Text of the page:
The tour took us through a series of rooms, and along the way we heard the stories of the close’s residents, from gravediggers to murderous mother-in-laws – and including Mary King herself. Closes were named after prominent citizens and in the 1630s Mary was a fabric merchant and property owner who set up her own business after her husband died. An impressive feat for a women at the time. There were also plenty of gory details of 17th century close life, lots of them involving the not too sanitary sewage disposal methods of the time (lets just say you didn’t want to loiter outside a window for too long).
Life in the close was tough, and things got a lot tougher when the plague reached Edinburgh in 1644. The wealthy residents fled but the poor were left behind, and the final death toll is estimated between a fifth and a half of the city’s population. A gruesome legend has it that the gates at the ends of the close were locked and plague victims were left to die. But in reality the area was quarantined but food and water was brought in, until finally the last residents left – one way or another – and the close was abandoned in 1645.
After 40 years people started moving back in to the close, but there were many tales of spooky sightings, from disembodied floating heads to a woman in black. Could it be the ghosts of plague victims who refused to leave home – or maybe it was just hallucinations brought on by clouds of methane rising from the Nor Loch? Either way many ghost hunters have been lured to the close to search for spirits over the years, including a Japanese psychic who claimed to have met a young girl called Annie in one of the rooms. She was a plague victim abandoned by her parents and wanted a doll to stop her feeling so lonely.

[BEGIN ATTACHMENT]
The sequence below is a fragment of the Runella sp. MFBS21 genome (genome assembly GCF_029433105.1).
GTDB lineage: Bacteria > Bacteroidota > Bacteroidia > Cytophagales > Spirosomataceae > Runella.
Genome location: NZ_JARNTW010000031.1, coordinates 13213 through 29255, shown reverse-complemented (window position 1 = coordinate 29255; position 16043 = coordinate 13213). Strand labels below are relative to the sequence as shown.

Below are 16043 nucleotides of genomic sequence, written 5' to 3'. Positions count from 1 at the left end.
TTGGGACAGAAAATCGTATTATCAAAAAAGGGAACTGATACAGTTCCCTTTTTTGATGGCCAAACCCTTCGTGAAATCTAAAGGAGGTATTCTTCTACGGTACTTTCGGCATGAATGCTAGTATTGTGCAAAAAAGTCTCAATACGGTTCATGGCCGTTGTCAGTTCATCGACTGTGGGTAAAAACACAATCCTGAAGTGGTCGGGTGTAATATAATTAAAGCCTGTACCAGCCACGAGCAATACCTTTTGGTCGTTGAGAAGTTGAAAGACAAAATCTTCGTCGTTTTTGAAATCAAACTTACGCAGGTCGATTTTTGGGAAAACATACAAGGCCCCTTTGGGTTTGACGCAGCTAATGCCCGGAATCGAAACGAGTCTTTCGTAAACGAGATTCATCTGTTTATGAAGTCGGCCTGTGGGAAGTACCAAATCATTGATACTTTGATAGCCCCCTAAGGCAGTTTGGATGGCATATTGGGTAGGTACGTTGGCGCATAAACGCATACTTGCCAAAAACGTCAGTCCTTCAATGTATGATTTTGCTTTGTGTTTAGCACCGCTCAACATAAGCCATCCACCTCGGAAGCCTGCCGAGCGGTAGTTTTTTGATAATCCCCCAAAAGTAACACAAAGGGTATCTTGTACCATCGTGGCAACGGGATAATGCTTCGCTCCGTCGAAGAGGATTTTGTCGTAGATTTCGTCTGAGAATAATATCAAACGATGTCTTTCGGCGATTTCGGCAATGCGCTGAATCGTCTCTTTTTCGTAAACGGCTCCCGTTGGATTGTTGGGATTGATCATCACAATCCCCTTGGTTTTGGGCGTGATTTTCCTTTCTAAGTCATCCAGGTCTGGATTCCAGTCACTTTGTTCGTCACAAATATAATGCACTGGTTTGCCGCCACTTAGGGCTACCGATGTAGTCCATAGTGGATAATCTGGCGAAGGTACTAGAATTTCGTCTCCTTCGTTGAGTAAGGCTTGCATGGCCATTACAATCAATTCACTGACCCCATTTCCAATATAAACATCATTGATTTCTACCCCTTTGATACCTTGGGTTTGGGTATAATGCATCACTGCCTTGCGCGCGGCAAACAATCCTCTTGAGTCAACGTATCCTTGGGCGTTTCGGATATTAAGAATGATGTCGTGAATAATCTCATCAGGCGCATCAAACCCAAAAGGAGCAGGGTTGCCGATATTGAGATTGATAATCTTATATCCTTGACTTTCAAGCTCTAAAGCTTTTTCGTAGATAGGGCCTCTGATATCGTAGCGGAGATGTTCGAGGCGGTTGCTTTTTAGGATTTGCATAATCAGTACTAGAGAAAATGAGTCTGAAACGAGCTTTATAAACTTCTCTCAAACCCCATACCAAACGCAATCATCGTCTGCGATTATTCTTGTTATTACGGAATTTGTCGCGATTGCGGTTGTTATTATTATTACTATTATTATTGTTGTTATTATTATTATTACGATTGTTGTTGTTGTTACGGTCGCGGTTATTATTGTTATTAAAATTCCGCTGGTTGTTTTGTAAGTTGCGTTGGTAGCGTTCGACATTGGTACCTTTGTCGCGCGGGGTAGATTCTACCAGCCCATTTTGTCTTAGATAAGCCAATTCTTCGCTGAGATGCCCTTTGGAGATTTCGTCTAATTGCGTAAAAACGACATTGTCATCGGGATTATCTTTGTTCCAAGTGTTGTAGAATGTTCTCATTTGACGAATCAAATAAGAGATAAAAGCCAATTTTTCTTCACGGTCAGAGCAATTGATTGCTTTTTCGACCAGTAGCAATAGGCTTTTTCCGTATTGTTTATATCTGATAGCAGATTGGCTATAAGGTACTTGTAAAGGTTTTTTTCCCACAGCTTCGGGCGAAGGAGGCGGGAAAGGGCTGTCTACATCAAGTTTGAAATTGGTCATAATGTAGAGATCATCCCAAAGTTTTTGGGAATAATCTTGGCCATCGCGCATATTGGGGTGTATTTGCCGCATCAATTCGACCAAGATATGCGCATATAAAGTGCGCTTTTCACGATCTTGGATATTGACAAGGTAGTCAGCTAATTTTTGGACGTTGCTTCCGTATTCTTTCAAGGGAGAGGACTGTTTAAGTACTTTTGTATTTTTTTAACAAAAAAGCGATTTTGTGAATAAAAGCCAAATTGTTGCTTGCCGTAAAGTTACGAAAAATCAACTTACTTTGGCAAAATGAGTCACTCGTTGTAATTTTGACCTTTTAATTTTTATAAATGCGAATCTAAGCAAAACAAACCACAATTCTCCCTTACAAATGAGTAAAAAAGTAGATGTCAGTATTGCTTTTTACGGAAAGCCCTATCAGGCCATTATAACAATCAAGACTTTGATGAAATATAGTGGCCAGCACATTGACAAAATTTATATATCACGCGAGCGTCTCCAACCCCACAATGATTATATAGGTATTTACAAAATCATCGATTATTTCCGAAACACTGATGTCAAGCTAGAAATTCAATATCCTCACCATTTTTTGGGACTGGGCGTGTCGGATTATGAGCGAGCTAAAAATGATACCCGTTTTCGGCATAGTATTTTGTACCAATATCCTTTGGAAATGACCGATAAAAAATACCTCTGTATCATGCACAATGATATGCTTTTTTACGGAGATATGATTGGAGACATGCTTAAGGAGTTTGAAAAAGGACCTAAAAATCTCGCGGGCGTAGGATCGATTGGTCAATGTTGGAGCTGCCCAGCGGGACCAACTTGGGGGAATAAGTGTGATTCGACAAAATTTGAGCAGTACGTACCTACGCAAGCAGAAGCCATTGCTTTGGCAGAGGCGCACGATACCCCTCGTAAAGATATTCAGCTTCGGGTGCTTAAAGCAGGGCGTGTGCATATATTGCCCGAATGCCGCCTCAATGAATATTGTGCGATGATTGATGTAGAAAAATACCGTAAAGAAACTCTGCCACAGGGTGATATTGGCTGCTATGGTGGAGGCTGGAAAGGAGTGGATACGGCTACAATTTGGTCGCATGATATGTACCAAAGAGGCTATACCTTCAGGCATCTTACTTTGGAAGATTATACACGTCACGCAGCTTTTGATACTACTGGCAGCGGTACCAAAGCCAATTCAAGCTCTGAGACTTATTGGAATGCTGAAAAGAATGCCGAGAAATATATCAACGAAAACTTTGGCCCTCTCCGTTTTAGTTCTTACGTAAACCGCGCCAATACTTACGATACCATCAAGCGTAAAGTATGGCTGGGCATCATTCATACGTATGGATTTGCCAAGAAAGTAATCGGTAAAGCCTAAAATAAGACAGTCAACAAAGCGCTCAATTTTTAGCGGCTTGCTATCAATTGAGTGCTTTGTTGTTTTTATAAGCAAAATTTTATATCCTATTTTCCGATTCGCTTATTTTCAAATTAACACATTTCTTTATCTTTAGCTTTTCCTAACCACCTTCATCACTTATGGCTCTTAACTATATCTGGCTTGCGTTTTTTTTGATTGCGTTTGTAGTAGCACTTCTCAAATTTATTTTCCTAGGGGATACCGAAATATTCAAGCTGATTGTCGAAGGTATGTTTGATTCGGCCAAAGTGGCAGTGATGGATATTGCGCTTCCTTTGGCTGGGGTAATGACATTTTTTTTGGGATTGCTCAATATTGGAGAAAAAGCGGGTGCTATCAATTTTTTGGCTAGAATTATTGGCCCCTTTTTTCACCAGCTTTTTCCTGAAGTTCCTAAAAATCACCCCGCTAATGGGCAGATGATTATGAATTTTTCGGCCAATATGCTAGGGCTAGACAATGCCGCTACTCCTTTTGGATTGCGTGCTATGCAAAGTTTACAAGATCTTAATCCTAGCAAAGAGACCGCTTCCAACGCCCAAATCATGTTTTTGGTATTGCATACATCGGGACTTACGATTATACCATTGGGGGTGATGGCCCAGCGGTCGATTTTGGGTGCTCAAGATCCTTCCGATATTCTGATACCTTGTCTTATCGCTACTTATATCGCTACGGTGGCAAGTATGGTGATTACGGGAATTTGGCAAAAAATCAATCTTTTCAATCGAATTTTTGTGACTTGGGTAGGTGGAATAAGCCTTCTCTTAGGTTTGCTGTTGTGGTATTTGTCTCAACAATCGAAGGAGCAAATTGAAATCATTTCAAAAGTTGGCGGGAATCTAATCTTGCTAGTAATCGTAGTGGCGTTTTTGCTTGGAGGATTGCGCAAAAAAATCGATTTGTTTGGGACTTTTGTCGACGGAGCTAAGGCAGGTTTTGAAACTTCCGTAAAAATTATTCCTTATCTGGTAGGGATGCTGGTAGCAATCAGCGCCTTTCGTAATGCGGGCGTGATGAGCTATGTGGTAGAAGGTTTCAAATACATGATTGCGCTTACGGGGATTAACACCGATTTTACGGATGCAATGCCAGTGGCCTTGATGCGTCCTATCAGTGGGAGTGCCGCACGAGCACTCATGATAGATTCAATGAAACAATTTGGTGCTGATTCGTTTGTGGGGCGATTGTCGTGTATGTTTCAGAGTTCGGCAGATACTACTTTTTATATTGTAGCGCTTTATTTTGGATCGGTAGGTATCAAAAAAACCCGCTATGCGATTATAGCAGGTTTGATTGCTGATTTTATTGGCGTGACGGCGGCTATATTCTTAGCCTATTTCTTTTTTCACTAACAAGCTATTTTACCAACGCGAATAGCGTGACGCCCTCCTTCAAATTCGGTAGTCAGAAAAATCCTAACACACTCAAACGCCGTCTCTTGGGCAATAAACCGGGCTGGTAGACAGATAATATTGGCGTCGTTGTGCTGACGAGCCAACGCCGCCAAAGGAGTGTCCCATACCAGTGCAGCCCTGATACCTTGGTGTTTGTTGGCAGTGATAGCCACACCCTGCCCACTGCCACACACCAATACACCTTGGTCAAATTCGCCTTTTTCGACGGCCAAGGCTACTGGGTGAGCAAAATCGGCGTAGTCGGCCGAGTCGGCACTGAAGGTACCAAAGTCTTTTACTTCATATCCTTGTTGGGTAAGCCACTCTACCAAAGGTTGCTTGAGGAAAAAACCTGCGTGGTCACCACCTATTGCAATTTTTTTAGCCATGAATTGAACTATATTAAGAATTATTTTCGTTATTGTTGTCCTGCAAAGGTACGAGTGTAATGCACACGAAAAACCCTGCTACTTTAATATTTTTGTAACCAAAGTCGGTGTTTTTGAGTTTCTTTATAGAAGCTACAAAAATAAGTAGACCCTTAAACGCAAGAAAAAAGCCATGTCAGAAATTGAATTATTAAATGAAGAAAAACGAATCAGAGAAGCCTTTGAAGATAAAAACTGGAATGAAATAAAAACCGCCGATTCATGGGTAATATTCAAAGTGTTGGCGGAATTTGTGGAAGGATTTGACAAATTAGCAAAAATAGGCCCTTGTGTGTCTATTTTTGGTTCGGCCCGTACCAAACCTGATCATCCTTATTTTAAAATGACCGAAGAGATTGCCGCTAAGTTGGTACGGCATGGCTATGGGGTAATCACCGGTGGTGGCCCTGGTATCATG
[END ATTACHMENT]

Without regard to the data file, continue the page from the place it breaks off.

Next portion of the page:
Since then guests from around the world have donated toys for her, and a slightly creepy pile of dolls and teddies (and rather more bizarrely US police badges) has built up in ‘Annie’s Room’. Visitors have reported hearing footsteps in empty rooms and unexplained chills. The infra-red camera used to capture pictures of visitors has even caught a translucent figure in the background late at night after the building was closed. Though as the tour ended we emerged back into the light without spotting any ghostly apparitions. But we did get a few laughs, a few shocks and a warts-and-all insight into 17th century Edinburgh life.
The Real Mary King’s Close is open from 10am–9pm (until 5pm on Sundays to Thursdays between November and April) with tours every 15 minutes. Entry costs £14.50 for adults, £12.75 for students/seniors and £8.75 for children 5–15. It’s a good idea to book in advance online as it gets busy at peak times.
Please note: photography isn’t allowed on the tour so all images courtesy of The Real Mary King’s Close.